Now to start a visit, a one-day visit in Pretoria and behind him, I was following him, for the China-Africa meeting in Johannesburg. And so that one was quite hectic but we managed to cope with it and the meeting in South Africa was a very good one. And so there it was, and obviously we had to give our own farewell speech as the Chairman of the African Union to the last session of the AU and that was the speech which you all read about, the speech which was so welcomed, which drew so much applause from the Heads of State who were attending that session.
And I think we have managed to raise the name and profile of Zimbabwe and nobody will doubt that Zimbabwe is a country which has seasoned politicians, revolutionaries and people with a given direction. And an enlightened direction at that. But we are glad that it also gave us that leadership of the African Union, a chance to acquaint ourselves with the problems of a number of African countries including Ebola in Liberia, Sierra Leone and Guinea- Conakry and to attend that pledging meeting with (United Nations) Secretary-General Ban Ki-moon, where pledges were made to assist these three countries which had been hit by that epidemic to reconstruct and start a new life again but we also were able to attend the inauguration meetings or shall I say ceremonies where some presidents were being sworn in and apart from that we also visited as Head of State in a number of African countries. So it was also educative and informative to me as indeed a source of inspiration and also an occasion which enabled me to pass on some ideas of how we in Africa, united as we are, can transform our socio-economic systems to get our countries to develop and Zim-Asset ideology you know.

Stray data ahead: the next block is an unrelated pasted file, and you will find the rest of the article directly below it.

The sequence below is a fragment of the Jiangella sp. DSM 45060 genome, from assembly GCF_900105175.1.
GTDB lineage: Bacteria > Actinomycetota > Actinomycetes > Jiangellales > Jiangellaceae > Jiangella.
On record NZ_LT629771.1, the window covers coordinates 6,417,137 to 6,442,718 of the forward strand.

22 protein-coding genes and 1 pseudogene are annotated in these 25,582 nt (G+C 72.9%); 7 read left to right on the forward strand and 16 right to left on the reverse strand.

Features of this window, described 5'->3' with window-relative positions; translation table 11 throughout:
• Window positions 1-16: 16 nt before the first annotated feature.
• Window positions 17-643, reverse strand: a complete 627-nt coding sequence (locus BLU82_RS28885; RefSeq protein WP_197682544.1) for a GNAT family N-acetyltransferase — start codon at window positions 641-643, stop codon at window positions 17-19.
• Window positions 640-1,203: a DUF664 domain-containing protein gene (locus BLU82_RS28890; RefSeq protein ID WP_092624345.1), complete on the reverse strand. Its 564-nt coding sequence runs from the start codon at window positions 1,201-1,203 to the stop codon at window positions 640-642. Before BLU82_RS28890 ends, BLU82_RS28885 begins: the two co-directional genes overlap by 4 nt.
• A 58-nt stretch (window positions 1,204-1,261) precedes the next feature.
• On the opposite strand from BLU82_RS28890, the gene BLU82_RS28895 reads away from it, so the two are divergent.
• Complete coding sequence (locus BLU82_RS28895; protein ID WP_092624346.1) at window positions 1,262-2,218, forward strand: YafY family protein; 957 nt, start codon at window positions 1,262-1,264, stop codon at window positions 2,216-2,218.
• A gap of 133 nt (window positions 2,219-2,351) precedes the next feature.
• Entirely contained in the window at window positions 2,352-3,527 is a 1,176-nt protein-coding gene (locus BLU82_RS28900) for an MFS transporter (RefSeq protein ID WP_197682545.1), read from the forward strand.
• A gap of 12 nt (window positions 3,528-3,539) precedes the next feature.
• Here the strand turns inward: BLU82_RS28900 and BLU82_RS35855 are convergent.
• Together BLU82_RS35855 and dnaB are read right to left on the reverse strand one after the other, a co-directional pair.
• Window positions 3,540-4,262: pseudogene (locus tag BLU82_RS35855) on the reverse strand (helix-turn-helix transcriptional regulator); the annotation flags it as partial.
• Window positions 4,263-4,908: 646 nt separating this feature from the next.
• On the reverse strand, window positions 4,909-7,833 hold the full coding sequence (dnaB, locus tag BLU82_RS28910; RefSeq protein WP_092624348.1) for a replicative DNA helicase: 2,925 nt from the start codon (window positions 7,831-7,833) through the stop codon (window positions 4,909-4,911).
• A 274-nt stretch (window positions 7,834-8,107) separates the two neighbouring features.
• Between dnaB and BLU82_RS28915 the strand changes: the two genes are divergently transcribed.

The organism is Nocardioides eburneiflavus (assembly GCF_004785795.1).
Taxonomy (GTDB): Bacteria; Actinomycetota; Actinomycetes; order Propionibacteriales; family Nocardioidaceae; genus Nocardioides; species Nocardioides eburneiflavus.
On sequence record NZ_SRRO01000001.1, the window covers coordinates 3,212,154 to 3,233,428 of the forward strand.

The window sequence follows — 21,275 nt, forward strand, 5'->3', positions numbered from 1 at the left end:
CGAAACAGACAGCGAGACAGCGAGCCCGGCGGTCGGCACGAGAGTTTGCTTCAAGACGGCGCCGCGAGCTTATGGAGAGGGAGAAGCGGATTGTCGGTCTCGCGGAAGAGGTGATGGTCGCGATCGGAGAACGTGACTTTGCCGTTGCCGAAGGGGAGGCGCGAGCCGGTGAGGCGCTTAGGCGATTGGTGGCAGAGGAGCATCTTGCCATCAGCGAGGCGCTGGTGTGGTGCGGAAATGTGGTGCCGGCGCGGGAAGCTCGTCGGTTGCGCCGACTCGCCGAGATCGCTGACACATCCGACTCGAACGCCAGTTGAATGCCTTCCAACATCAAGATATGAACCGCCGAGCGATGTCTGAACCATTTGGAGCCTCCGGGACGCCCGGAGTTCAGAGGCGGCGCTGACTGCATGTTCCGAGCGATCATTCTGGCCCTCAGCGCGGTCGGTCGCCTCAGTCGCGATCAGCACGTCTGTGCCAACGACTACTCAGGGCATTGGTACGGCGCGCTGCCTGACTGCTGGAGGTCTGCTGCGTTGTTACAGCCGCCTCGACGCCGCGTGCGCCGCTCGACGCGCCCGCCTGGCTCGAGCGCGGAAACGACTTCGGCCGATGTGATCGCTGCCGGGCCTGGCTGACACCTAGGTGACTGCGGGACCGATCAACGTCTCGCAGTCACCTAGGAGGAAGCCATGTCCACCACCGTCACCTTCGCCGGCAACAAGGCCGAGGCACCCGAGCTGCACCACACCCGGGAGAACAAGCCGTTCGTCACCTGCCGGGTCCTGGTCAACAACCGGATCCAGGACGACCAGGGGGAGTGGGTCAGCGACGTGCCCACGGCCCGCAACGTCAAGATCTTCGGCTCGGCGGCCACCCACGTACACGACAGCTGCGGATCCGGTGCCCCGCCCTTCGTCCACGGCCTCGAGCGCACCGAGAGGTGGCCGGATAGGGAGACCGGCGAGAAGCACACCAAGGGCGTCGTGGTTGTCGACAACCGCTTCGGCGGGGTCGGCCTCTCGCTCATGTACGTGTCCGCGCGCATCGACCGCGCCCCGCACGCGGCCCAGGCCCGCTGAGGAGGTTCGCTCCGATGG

We managed to get it through to Africa and through the AU and individually, bilaterally and to countries of Africa. In Africa almost everybody is now talking about adding value, beneficiation, industrialisation and that is what Zim-Asset is all about.
TM: That’s quite a hectic schedule that you had to go through, but are you, are you still doing your morning exercises?
President: Morning exercise! Yes, of course to keep alive and also to enable me to resurrect when they say I am dead. You know to come back to life when people begin saying that you are dead. It takes quite a lot and every January, I must prepare the necessary exercises for resurrection because I know I will be destined for death, every January. So now I am dead alive.
TM: Your Excellency, what has been the impact on the family of Amai Dr Grace Mugabe joining you full-time in politics, two politicians at home?
President: Yes, two politicians at home, she made up her mind. She asked me whether I approved of her to join politics and I said it was entirely up to her. If she wants to join politics, well and good, it’s rough going. I don’t want you to say, I said tomorrow. And this I had said to my own relatives, my own sisters and my own brothers earlier on, that “Ah it’s you who got us or got me into this trouble, now look what’s happening to me”.
No. Get into it and swim into it, it’s rough waters and, yes, it has proved to be rough waters but she can cope with it, she is a rough swimmer as well. And well, well she is very mature, she can take the criticism but some of the criticisms are a bit too abusive, mamwe ndeekutsvinya, mamwe ndeekunyomba which is not in keeping with our custom.